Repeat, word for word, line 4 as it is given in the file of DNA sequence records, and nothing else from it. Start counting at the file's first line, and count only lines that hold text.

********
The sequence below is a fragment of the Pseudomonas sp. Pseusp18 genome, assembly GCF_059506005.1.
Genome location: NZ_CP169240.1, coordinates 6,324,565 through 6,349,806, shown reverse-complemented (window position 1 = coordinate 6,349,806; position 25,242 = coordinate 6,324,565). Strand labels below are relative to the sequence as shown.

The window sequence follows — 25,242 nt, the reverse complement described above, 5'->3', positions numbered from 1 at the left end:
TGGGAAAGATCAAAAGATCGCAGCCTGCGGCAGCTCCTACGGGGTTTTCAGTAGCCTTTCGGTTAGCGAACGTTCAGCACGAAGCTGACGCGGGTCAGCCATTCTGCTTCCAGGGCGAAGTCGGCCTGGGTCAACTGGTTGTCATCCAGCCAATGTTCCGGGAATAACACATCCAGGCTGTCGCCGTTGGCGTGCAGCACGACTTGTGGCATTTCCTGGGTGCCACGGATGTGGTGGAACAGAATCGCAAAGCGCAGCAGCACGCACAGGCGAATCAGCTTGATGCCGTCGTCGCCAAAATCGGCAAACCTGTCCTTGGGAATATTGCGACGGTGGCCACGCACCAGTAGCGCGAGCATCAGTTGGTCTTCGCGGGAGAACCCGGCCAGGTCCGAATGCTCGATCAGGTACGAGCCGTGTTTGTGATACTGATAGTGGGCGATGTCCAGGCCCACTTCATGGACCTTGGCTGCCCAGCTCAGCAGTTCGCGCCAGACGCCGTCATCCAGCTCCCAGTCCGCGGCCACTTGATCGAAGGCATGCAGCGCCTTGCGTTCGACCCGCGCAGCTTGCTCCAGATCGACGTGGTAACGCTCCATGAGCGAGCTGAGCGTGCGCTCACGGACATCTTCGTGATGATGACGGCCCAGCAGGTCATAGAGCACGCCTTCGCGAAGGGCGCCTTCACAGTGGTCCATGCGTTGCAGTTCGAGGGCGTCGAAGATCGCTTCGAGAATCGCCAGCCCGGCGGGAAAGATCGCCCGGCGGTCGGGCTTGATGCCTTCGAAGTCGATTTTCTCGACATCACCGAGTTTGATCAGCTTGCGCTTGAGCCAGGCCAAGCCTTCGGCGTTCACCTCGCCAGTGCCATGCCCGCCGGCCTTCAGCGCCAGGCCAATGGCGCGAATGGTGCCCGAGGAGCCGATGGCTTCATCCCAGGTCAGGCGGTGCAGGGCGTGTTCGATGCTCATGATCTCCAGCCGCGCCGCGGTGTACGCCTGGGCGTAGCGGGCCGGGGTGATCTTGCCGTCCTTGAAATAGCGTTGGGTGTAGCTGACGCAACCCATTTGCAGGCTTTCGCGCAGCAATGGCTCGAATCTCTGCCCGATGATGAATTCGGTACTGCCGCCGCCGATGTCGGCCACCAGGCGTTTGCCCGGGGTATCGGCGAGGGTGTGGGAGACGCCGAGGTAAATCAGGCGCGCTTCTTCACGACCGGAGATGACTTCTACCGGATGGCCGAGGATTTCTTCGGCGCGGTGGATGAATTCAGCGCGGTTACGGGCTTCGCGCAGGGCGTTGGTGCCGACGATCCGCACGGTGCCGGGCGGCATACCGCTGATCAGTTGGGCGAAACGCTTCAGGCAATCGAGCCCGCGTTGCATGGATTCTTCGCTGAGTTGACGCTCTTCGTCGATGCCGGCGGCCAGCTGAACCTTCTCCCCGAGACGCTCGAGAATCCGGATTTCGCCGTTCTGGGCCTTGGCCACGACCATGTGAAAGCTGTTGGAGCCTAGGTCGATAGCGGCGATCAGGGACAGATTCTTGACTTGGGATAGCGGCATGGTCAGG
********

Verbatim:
TGGGAAAGATCAAAAGATCGCAGCCTGCGGCAGCTCCTACGGGGTTTTCAGTAGCCTTTCGGTTAGCGAACGTTCAGCACGAAGCTGACGCGGGTCAGCCATTCTGCTTCCAGGGCGAAGTCGGCCTGGGTCAACTGGTTGTCATCCAGCCAATGTTCCGGGAATAACACATCCAGGCTGTCGCCGTTGGCGTGCAGCACGACTTGTGGCATTTCCTGGGTGCCACGGATGTGGTGGAACAGAATCGCAAAGCGCAGCAGCACGCACAGGCGAATCAGCTTGATGCCGTCGTCGCCAAAATCGGCAAACCTGTCCTTGGGAATATTGCGACGGTGGCCACGCACCAGTAGCGCGAGCATCAGTTGGTCTTCGCGGGAGAACCCGGCCAGGTCCGAATGCTCGATCAGGTACGAGCCGTGTTTGTGATACTGATAGTGGGCGATGTCCAGGCCCACTTCATGGACCTTGGCTGCCCAGCTCAGCAGTTCGCGCCAGACGCCGTCATCCAGCTCCCAGTCCGCGGCCACTTGATCGAAGGCATGCAGCGCCTTGCGTTCGACCCGCGCAGCTTGCTCCAGATCGACGTGGTAACGCTCCATGAGCGAGCTGAGCGTGCGCTCACGGACATCTTCGTGATGATGACGGCCCAGCAGGTCATAGAGCACGCCTTCGCGAAGGGCGCCTTCACAGTGGTCCATGCGTTGCAGTTCGAGGGCGTCGAAGATCGCTTCGAGAATCGCCAGCCCGGCGGGAAAGATCGCCCGGCGGTCGGGCTTGATGCCTTCGAAGTCGATTTTCTCGACATCACCGAGTTTGATCAGCTTGCGCTTGAGCCAGGCCAAGCCTTCGGCGTTCACCTCGCCAGTGCCATGCCCGCCGGCCTTCAGCGCCAGGCCAATGGCGCGAATGGTGCCCGAGGAGCCGATGGCTTCATCCCAGGTCAGGCGGTGCAGGGCGTGTTCGATGCTCATGATCTCCAGCCGCGCCGCGGTGTACGCCTGGGCGTAGCGGGCCGGGGTGATCTTGCCGTCCTTGAAATAGCGTTGGGTGTAGCTGACGCAACCCATTTGCAGGCTTTCGCGCAGCAATGGCTCGAATCTCTGCCCGATGATGAATTCGGTACTGCCGCCGCCGATGTCGGCCACCAGGCGTTTGCCCGGGGTATCGGCGAGGGTGTGGGAGACGCCGAGGTAAATCAGGCGCGCTTCTTCACGACCGGAGATGACTTCTACCGGATGGCCGAGGATTTCTTCGGCGCGGTGGATGAATTCAGCGCGGTTACGGGCTTCGCGCAGGGCGTTGGTGCCGACGATCCGCACGGTGCCGGGCGGCATACCGCTGATCAGTTGGGCGAAACGCTTCAGGCAATCGAGCCCGCGTTGCATGGATTCTTCGCTGAGTTGACGCTCTTCGTCGATGCCGGCGGCCAGCTGAACCTTCTCCCCGAGACGCTCGAGAATCCGGATTTCGCCGTTCTGGGCCTTGGCCACGACCATGTGAAAGCTGTTGGAGCCTAGGTCGATAGCGGCGATCAGGGACAGATTCTTGACTTGGGATAGCGGCATGGTCAGG